Get over it, America. Teabreaks do not inhibit science.

A few weeks ago, while I was in a discussion about young academics and why they choose to stay in science or not, I made a point which I think is perfectly obvious, but which was snorted at by the older academics present.   I said that when a postdoc looks at the people ahead of them in the system, they see stressed tired people who regularly work evenings and weekends, who have to fight continually for their funding (i.e. their job security), and who not make a lot of money for their effort.   This is not something that most people want to look forward to.    The people my age in the group remained quiet and listened to the older ones there pooh-pooh the idea.   The more senior academics asked me, “do you personally see that problem ahead of you?”.  And I said “yes”, and described the unhealthy work ethic that I sometimes see around me.   And the discussion stopped there.   Because the loudest snorter of them all actually said “well, you’re from Britain – you’re not used to working as hard as we do here.    You don’t have money for the really big projects.   And you stop for tea three times a day!”.   I pointed out that it’s only twice a day, but my serious point about the work was no longer taken seriously.

This annoyed me.   So when I went back to my office, I looked a few things up.   Thomson (the academic publishers) publish tables every year of the total number of scientific papers published by each country and also the “Total papers among the one per cent most cited in all fields”.   I then looked up the current populations of each country and so got to the numbers of papers per capita.   Here are the results:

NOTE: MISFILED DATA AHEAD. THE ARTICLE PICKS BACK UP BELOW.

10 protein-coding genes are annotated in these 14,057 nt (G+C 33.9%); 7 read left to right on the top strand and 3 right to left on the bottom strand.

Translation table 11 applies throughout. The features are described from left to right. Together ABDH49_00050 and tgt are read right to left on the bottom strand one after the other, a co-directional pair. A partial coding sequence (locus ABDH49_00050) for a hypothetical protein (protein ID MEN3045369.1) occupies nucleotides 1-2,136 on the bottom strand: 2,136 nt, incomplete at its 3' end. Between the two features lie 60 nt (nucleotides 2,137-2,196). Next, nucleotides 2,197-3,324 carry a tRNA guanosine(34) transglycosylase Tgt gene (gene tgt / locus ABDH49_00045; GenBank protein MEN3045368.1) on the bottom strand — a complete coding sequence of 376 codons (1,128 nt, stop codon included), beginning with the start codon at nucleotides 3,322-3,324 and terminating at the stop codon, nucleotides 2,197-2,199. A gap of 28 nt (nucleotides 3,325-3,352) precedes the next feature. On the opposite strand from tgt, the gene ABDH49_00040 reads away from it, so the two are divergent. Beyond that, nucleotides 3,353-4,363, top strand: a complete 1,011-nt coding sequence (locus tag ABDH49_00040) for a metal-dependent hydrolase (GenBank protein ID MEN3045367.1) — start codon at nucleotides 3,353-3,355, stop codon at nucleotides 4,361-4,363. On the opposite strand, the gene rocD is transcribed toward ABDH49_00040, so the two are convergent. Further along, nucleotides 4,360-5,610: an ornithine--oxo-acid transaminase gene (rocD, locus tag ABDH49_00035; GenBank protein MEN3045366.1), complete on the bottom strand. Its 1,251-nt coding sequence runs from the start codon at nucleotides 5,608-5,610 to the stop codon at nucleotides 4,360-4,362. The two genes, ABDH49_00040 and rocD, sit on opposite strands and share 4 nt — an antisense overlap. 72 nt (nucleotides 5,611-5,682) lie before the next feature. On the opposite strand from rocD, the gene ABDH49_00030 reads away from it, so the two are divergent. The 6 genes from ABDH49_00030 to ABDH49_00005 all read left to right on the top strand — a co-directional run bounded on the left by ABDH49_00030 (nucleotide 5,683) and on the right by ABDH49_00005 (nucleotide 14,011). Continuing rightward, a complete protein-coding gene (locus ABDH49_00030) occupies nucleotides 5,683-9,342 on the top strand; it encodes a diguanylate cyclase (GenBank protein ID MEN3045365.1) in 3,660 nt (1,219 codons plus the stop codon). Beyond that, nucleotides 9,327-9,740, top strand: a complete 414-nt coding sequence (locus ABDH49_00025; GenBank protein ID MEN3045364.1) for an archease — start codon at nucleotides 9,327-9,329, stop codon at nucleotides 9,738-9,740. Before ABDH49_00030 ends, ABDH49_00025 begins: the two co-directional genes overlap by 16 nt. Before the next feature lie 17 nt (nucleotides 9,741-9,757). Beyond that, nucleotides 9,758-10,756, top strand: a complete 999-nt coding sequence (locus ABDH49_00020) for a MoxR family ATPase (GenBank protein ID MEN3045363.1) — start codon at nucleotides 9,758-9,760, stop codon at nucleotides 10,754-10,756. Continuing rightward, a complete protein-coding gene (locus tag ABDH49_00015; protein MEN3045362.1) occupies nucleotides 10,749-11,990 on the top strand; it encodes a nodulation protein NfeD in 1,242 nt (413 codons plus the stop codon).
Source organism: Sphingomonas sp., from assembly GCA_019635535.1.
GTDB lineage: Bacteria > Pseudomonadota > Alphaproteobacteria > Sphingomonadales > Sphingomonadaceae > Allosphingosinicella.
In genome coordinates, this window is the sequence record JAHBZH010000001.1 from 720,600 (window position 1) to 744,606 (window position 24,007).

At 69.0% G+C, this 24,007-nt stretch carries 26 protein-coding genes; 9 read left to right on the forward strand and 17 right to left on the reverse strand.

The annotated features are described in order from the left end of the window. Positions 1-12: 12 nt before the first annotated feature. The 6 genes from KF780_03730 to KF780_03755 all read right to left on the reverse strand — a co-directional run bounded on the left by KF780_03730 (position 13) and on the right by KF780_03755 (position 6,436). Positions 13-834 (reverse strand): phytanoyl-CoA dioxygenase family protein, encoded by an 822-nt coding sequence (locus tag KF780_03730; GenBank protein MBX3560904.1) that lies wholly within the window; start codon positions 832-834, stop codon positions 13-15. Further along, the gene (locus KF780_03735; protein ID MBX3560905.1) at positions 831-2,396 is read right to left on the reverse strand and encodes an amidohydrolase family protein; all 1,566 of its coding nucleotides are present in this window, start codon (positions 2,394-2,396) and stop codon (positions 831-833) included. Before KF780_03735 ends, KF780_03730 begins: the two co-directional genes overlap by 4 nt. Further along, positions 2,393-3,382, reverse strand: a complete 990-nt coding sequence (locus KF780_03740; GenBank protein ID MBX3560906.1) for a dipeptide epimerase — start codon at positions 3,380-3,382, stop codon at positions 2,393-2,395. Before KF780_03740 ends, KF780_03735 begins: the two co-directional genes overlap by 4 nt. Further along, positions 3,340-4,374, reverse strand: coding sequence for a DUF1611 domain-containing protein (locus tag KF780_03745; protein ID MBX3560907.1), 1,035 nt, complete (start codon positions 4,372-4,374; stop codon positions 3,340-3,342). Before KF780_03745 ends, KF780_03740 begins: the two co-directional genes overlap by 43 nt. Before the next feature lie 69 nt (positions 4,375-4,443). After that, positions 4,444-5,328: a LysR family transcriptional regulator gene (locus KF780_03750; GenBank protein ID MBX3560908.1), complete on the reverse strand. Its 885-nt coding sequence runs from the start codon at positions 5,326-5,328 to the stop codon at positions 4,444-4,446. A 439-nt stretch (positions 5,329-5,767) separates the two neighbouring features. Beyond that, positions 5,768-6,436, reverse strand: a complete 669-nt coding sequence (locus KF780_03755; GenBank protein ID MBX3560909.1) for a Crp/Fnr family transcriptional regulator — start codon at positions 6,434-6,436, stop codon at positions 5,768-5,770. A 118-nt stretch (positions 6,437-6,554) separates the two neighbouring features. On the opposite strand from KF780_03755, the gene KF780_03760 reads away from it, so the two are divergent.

Total papers per capita:    USA:  9.6 per thousand people per year     UK:   10.9 per thousand people per year.

Papers in the top 1%:  USA:   0.18 per thousand people per year.   UK:   0.17 per thousand people per year.

Now, I’m happy to admit that simple statistics may not tell the whole story.   But I’m also pretty confident that this is a strong indication that taking two 15 minutes breaks a day to consume cups of tea and eat biscuits is not doing us any harm at all, thank you very much.   And next time anyone tries to snort at my view of working hours on that basis, I will politely share these data with them and offer to induct them into the world of the tea break.   If they’re nice, I might even give them a biscuit.


4 responses to “Get over it, America. Teabreaks do not inhibit science.

  1. huh, that’s interesting. i just heard a new york businessman say that – when asked if he likes berlin – in new york people work much longer, up to 80 hours a week, while in berlin you only work 35 hours. well, of course people in berlin work more, sometimes a lot more than 35 hours. seems to me that some americans like to see themselves as the hard working people.

    i highly recommend to read Bertrand Russell’s “In Praise of Idleness” on that subject.

  2. Well… truth be known, Americans probably take just as many if not more Starbucks (or whatever coffeeshop) breaks. But what do I know I am Canadian and I like tea.

  3. One of those things that people often quote but I never bothered to look up is that americans work more hours than Europeans, but still don’t get much more done. In my experience there is a limit to how efficient I can be in a day, and putting in more hours means also putting in disproportionate amounts of idle time and going in circles.

  4. In America you have to show maximum loyalty to your employer. He does not, however, owe you any loyalty in return.

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